EU Trade Commissioner Peter Mandelson warned China on Tuesday that it must crack down on businesses that may be exporting their goods to Europe below the cost of production.
"China has a responsibility to ensure that illegal dumping does not take place," Mandelson said after concluding a meeting with Gao Hucheng (高虎城), China's top trade negotiator.
The EU is investigating claims that imports of below-cost leather and sports shoes from China and Vietnam are undercutting European shoemakers, and could introduce extra charges on imports to protect the European industry.
"I will make any decision on the basis of a rigorous and careful consideration of all the relevant issues," Mandelson said.
The EU can impose provisional antidumping duties to protect the shoe industry anytime until April 7, even before it finds conclusive evidence that cheap Chinese leather shoes are breaking world trade law.
If its investigation -- due to finish in October -- finds that duties are justified, it can keep them in place for up to five years.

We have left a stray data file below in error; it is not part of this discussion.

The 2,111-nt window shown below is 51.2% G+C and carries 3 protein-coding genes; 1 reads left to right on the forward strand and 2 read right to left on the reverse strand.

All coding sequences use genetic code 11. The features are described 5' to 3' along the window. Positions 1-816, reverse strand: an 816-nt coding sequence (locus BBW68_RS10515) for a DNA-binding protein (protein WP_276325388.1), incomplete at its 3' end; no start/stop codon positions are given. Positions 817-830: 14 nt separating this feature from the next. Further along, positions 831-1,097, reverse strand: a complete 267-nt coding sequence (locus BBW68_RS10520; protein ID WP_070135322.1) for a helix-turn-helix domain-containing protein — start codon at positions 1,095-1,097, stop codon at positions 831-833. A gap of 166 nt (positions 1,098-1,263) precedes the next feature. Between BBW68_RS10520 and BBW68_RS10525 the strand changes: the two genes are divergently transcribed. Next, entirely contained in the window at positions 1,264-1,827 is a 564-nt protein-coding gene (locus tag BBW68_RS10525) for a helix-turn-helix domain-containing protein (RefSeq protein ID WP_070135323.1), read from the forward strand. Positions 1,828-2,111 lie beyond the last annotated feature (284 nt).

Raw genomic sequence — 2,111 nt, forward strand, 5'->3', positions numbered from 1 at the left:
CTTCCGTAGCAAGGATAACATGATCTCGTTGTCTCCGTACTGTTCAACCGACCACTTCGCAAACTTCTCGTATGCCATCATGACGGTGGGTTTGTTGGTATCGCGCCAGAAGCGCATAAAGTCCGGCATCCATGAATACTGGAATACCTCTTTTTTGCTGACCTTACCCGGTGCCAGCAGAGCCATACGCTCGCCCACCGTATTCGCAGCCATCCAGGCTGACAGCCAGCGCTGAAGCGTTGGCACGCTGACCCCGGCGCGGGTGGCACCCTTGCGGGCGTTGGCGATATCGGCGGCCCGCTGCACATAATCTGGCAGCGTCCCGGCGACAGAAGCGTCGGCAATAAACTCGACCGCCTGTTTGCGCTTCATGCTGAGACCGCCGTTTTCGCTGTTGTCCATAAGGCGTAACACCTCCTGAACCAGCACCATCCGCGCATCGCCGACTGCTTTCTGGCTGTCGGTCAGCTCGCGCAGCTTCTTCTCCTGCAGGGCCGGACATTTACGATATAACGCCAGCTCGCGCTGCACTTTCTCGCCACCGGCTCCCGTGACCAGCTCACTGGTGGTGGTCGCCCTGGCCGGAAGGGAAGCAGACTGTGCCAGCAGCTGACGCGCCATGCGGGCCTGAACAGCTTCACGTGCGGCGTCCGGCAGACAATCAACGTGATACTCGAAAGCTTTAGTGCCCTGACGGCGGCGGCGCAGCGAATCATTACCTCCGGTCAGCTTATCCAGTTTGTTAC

In general the highest percentage duties are levied only when severe cases of dumping have taken place.
A Chinese diplomat in Brussels told Dow Jones Newswires that China wants to resolve the issue amicably, but declined to comment on whether the government planned to take any action on companies that may be guilty of price dumping.
Beijing says such duties could put 4 million Chinese cobblers' jobs at risk.
European shoe manufacturers asked the Commission last year to bring in protectionist measures to keep them from going out of business.
Shoe imports to Europe surged by 700 percent during the first three months of last year as textile trade barriers came tumbling down. Italian shoe exports slumped 15 percent by volume during the first quarter, more than twice the decline in 2004.
The Italian footwear association ANCI said 900,000 jobs in Europe are at risk, a third of them in Italy.
Under WTO law, a complaint of market dumping must be brought by at least 25 percent of a particular industry. Italy, Spain and Portugal are home to more than 40 percent of European shoemakers.
Like many labor-intensive European manufacturing industries, shoemaking has gradually been shifted outside Europe to lower-wage economies over the last 20 years.
Trade relations between the EU and China threatened to sour earlier this year during a fight over the volumes of textiles China exports to Europe.